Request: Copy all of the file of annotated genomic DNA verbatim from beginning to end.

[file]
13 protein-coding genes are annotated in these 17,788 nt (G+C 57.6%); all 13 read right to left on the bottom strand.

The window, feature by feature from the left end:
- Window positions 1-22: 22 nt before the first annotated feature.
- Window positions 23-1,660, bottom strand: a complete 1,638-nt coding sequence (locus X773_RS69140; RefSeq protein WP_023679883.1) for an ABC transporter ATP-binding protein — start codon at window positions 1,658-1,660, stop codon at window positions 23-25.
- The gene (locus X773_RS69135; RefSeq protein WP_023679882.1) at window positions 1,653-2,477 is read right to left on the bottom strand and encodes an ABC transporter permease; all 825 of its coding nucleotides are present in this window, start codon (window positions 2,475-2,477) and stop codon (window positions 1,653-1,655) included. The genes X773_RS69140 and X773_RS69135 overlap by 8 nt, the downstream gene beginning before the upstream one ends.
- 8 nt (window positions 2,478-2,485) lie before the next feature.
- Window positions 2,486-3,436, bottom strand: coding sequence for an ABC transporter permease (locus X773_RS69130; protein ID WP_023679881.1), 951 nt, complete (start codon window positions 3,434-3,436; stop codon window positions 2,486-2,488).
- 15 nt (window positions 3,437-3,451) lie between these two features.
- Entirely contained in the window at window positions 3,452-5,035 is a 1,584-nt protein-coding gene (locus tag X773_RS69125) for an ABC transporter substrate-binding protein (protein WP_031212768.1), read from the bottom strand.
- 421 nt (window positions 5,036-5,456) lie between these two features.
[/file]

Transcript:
13 protein-coding genes are annotated in these 17,788 nt (G+C 57.6%); all 13 read right to left on the bottom strand.

The window, feature by feature from the left end:
- Window positions 1-22: 22 nt before the first annotated feature.
- Window positions 23-1,660, bottom strand: a complete 1,638-nt coding sequence (locus X773_RS69140; RefSeq protein WP_023679883.1) for an ABC transporter ATP-binding protein — start codon at window positions 1,658-1,660, stop codon at window positions 23-25.
- The gene (locus X773_RS69135; RefSeq protein WP_023679882.1) at window positions 1,653-2,477 is read right to left on the bottom strand and encodes an ABC transporter permease; all 825 of its coding nucleotides are present in this window, start codon (window positions 2,475-2,477) and stop codon (window positions 1,653-1,655) included. The genes X773_RS69140 and X773_RS69135 overlap by 8 nt, the downstream gene beginning before the upstream one ends.
- 8 nt (window positions 2,478-2,485) lie before the next feature.
- Window positions 2,486-3,436, bottom strand: coding sequence for an ABC transporter permease (locus X773_RS69130; protein ID WP_023679881.1), 951 nt, complete (start codon window positions 3,434-3,436; stop codon window positions 2,486-2,488).
- 15 nt (window positions 3,437-3,451) lie between these two features.
- Entirely contained in the window at window positions 3,452-5,035 is a 1,584-nt protein-coding gene (locus tag X773_RS69125) for an ABC transporter substrate-binding protein (protein WP_031212768.1), read from the bottom strand.
- 421 nt (window positions 5,036-5,456) lie between these two features.